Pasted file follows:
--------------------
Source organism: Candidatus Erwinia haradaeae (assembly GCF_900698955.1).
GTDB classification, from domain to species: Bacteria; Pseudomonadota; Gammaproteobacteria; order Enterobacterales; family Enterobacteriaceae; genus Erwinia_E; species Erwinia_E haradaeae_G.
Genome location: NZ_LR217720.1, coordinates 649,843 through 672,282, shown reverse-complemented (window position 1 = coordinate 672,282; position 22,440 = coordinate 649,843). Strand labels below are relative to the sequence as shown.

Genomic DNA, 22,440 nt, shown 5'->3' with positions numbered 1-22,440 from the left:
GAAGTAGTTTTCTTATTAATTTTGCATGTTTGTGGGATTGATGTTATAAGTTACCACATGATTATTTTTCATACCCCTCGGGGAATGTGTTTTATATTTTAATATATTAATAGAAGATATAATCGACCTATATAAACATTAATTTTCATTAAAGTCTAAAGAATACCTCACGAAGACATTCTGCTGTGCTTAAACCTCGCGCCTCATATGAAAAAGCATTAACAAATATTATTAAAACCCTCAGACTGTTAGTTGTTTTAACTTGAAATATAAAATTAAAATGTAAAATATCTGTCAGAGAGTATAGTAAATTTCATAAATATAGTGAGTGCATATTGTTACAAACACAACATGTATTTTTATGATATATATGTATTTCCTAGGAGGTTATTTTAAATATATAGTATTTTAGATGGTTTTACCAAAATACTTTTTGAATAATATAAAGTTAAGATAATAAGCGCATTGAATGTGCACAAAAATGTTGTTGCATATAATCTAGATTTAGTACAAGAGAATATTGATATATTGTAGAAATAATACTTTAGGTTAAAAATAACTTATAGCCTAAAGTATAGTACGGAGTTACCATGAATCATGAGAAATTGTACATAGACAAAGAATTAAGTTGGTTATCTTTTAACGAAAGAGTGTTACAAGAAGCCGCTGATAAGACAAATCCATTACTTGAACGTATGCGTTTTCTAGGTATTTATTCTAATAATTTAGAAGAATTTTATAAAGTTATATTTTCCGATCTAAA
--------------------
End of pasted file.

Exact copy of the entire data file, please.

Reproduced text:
Source organism: Candidatus Erwinia haradaeae (assembly GCF_900698955.1).
GTDB classification, from domain to species: Bacteria; Pseudomonadota; Gammaproteobacteria; order Enterobacterales; family Enterobacteriaceae; genus Erwinia_E; species Erwinia_E haradaeae_G.
Genome location: NZ_LR217720.1, coordinates 649,843 through 672,282, shown reverse-complemented (window position 1 = coordinate 672,282; position 22,440 = coordinate 649,843). Strand labels below are relative to the sequence as shown.

Genomic DNA, 22,440 nt, shown 5'->3' with positions numbered 1-22,440 from the left:
GAAGTAGTTTTCTTATTAATTTTGCATGTTTGTGGGATTGATGTTATAAGTTACCACATGATTATTTTTCATACCCCTCGGGGAATGTGTTTTATATTTTAATATATTAATAGAAGATATAATCGACCTATATAAACATTAATTTTCATTAAAGTCTAAAGAATACCTCACGAAGACATTCTGCTGTGCTTAAACCTCGCGCCTCATATGAAAAAGCATTAACAAATATTATTAAAACCCTCAGACTGTTAGTTGTTTTAACTTGAAATATAAAATTAAAATGTAAAATATCTGTCAGAGAGTATAGTAAATTTCATAAATATAGTGAGTGCATATTGTTACAAACACAACATGTATTTTTATGATATATATGTATTTCCTAGGAGGTTATTTTAAATATATAGTATTTTAGATGGTTTTACCAAAATACTTTTTGAATAATATAAAGTTAAGATAATAAGCGCATTGAATGTGCACAAAAATGTTGTTGCATATAATCTAGATTTAGTACAAGAGAATATTGATATATTGTAGAAATAATACTTTAGGTTAAAAATAACTTATAGCCTAAAGTATAGTACGGAGTTACCATGAATCATGAGAAATTGTACATAGACAAAGAATTAAGTTGGTTATCTTTTAACGAAAGAGTGTTACAAGAAGCCGCTGATAAGACAAATCCATTACTTGAACGTATGCGTTTTCTAGGTATTTATTCTAATAATTTAGAAGAATTTTATAAAGTTATATTTTCCGATCTAAA